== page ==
A whole lot of elm pollen

A whole lot of elm pollen


By Ed Brotsky / Mesa County Health Department


KnowBrotsky0913.jpg 640x441

The first pollen sample for the year was recently collected in Mesa County and contained a mere half dozen pollen grains per cubic meter of air sampled. Fast forward only three days, and that number skyrocketed into the high category for tree pollen, with well over 500 pollen grains per cubic meter.


What happened? For now, those pesky Elm trees are to blame. Nearly 99 percent of all pollen observed in the last few samples were identified as Elm. Maple and Poplar/Cottonwood made up the remaining 1 percent. Most of the Elm pollen can be blamed on a single species, the Siberian Elm (Ulmus pumila).

Siberian Elms are a common invasive tree species here in the Grand Valley, growing in vacant lots, alleyways, and wherever there is disturbed soil and lots of sunlight. Not only is Elm pollen highly allergenic, but the trees are also very prolific producers of the stuff. In addition to producing pollen grains by the millions, they also release huge amounts of small disk shaped seeds. In a few weeks, these seeds will be littering yards and gutters throughout the valley, the ultimate product of all that sneeze-inducing pollen.

When viewed under a microscope, elm pollen is moderately sized (about 30 microns across), and roughly spherical in shape. The outer wall (or exine in botanical terms) is somewhat thickened, and the interior has a grainy appearance.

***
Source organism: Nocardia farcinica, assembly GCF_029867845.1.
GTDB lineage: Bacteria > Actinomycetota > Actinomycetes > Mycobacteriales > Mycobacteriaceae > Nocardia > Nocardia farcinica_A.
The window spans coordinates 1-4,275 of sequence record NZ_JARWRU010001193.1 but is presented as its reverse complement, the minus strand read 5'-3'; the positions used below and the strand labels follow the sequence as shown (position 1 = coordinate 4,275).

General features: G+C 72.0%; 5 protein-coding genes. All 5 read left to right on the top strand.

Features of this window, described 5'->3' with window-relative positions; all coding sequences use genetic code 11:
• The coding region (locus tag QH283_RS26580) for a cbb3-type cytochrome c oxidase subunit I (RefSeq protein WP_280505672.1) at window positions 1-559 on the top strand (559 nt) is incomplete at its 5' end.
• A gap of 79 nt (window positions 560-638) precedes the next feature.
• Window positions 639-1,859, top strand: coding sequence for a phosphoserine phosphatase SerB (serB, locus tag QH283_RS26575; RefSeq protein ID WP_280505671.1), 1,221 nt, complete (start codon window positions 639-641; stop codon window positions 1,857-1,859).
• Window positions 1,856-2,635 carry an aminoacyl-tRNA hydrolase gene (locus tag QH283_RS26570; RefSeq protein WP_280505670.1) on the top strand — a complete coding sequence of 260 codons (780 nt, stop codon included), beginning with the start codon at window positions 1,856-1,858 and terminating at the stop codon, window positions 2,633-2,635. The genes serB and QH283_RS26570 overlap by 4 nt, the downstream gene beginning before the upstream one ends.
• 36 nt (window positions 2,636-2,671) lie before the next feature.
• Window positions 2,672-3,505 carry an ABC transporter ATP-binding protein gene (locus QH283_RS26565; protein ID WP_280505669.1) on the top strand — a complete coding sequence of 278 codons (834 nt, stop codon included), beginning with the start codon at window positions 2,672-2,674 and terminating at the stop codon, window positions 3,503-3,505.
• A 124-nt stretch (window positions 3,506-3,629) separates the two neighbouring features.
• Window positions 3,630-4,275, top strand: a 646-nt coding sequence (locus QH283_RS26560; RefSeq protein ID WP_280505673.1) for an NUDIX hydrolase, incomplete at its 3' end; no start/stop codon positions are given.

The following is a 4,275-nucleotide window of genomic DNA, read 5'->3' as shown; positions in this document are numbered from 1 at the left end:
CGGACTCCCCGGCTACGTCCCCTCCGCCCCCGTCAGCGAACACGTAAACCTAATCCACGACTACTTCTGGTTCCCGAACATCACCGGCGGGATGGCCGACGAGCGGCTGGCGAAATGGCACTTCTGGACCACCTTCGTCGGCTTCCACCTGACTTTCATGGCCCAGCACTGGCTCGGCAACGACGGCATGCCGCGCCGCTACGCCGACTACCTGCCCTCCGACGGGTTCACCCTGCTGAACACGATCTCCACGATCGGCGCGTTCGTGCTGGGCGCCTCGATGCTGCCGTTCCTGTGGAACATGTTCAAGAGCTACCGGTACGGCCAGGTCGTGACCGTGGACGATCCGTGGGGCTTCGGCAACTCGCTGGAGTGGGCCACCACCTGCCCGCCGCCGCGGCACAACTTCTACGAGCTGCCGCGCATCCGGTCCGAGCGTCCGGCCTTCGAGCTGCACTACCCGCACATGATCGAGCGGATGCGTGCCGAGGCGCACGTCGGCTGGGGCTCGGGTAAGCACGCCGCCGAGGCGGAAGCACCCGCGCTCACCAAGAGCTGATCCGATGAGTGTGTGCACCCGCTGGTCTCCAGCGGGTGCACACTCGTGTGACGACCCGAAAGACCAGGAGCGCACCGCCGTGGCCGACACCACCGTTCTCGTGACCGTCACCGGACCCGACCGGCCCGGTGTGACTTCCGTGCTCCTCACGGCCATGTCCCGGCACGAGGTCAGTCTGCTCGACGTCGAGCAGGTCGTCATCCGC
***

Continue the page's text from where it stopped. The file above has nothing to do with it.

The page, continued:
In Mesa County, elm pollen is the first of the airborne allergens to appear on the scene each year. The exact timing varies from year to year based on temperature, but in a typical season, the first appearance is in mid-February. Elm quickly reaches its peak within a week or two. We then experience a slow decline over the course of the next two months.


The good news is that elm pollen already appears to be on the downward slope. The bad news is that several other allergenic tree species will be taking its place, including poplars, cottonwoods, cedars, pinyons, junipers and maple.


Mesa County Health Department issues twice-weekly pollen reports, which are available on our website or by calling a 24-hour hotline at (970) 248-6990.


Edward Brotsky is the Air Quality Specialist at the Mesa County Health Department. He spends his days gazing at the sky and getting paid for it.


Comments are closed.